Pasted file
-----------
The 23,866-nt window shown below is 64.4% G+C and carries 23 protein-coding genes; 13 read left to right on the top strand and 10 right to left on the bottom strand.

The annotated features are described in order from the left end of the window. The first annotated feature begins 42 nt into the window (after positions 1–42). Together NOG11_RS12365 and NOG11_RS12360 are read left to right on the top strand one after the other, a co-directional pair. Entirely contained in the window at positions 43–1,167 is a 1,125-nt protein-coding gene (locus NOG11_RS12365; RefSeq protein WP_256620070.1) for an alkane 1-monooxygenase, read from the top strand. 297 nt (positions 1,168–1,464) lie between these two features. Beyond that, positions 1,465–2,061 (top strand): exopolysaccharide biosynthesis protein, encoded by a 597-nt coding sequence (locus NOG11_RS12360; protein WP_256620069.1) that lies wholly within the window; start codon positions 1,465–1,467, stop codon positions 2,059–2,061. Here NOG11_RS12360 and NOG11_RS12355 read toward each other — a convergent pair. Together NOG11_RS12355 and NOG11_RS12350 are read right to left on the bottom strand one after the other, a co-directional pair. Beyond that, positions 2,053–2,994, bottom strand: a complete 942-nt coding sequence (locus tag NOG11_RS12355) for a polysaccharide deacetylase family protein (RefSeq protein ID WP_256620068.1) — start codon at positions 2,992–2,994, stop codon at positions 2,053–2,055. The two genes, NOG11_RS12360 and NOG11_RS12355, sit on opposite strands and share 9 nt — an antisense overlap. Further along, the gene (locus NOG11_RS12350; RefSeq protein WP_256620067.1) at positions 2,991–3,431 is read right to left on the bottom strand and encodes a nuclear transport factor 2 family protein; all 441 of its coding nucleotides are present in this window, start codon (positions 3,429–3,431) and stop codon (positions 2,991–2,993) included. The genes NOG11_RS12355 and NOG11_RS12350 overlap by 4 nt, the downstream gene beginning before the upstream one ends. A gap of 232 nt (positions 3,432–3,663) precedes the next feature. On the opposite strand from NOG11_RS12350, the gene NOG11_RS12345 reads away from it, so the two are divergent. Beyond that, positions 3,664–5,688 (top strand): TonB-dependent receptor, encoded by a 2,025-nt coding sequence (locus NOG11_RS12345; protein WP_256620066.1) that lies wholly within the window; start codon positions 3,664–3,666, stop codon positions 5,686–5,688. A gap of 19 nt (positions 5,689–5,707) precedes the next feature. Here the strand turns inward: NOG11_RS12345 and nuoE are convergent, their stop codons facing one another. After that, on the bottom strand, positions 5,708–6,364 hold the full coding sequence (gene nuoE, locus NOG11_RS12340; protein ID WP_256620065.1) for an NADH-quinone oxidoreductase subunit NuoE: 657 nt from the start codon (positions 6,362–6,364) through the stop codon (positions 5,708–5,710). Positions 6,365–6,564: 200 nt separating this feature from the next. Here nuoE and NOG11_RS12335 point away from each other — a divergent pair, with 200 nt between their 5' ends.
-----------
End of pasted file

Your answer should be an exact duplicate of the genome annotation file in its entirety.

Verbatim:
The 23,866-nt window shown below is 64.4% G+C and carries 23 protein-coding genes; 13 read left to right on the top strand and 10 right to left on the bottom strand.

The annotated features are described in order from the left end of the window. The first annotated feature begins 42 nt into the window (after positions 1–42). Together NOG11_RS12365 and NOG11_RS12360 are read left to right on the top strand one after the other, a co-directional pair. Entirely contained in the window at positions 43–1,167 is a 1,125-nt protein-coding gene (locus NOG11_RS12365; RefSeq protein WP_256620070.1) for an alkane 1-monooxygenase, read from the top strand. 297 nt (positions 1,168–1,464) lie between these two features. Beyond that, positions 1,465–2,061 (top strand): exopolysaccharide biosynthesis protein, encoded by a 597-nt coding sequence (locus NOG11_RS12360; protein WP_256620069.1) that lies wholly within the window; start codon positions 1,465–1,467, stop codon positions 2,059–2,061. Here NOG11_RS12360 and NOG11_RS12355 read toward each other — a convergent pair. Together NOG11_RS12355 and NOG11_RS12350 are read right to left on the bottom strand one after the other, a co-directional pair. Beyond that, positions 2,053–2,994, bottom strand: a complete 942-nt coding sequence (locus tag NOG11_RS12355) for a polysaccharide deacetylase family protein (RefSeq protein ID WP_256620068.1) — start codon at positions 2,992–2,994, stop codon at positions 2,053–2,055. The two genes, NOG11_RS12360 and NOG11_RS12355, sit on opposite strands and share 9 nt — an antisense overlap. Further along, the gene (locus NOG11_RS12350; RefSeq protein WP_256620067.1) at positions 2,991–3,431 is read right to left on the bottom strand and encodes a nuclear transport factor 2 family protein; all 441 of its coding nucleotides are present in this window, start codon (positions 3,429–3,431) and stop codon (positions 2,991–2,993) included. The genes NOG11_RS12355 and NOG11_RS12350 overlap by 4 nt, the downstream gene beginning before the upstream one ends. A gap of 232 nt (positions 3,432–3,663) precedes the next feature. On the opposite strand from NOG11_RS12350, the gene NOG11_RS12345 reads away from it, so the two are divergent. Beyond that, positions 3,664–5,688 (top strand): TonB-dependent receptor, encoded by a 2,025-nt coding sequence (locus NOG11_RS12345; protein WP_256620066.1) that lies wholly within the window; start codon positions 3,664–3,666, stop codon positions 5,686–5,688. A gap of 19 nt (positions 5,689–5,707) precedes the next feature. Here the strand turns inward: NOG11_RS12345 and nuoE are convergent, their stop codons facing one another. After that, on the bottom strand, positions 5,708–6,364 hold the full coding sequence (gene nuoE, locus NOG11_RS12340; protein ID WP_256620065.1) for an NADH-quinone oxidoreductase subunit NuoE: 657 nt from the start codon (positions 6,362–6,364) through the stop codon (positions 5,708–5,710). Positions 6,365–6,564: 200 nt separating this feature from the next. Here nuoE and NOG11_RS12335 point away from each other — a divergent pair, with 200 nt between their 5' ends.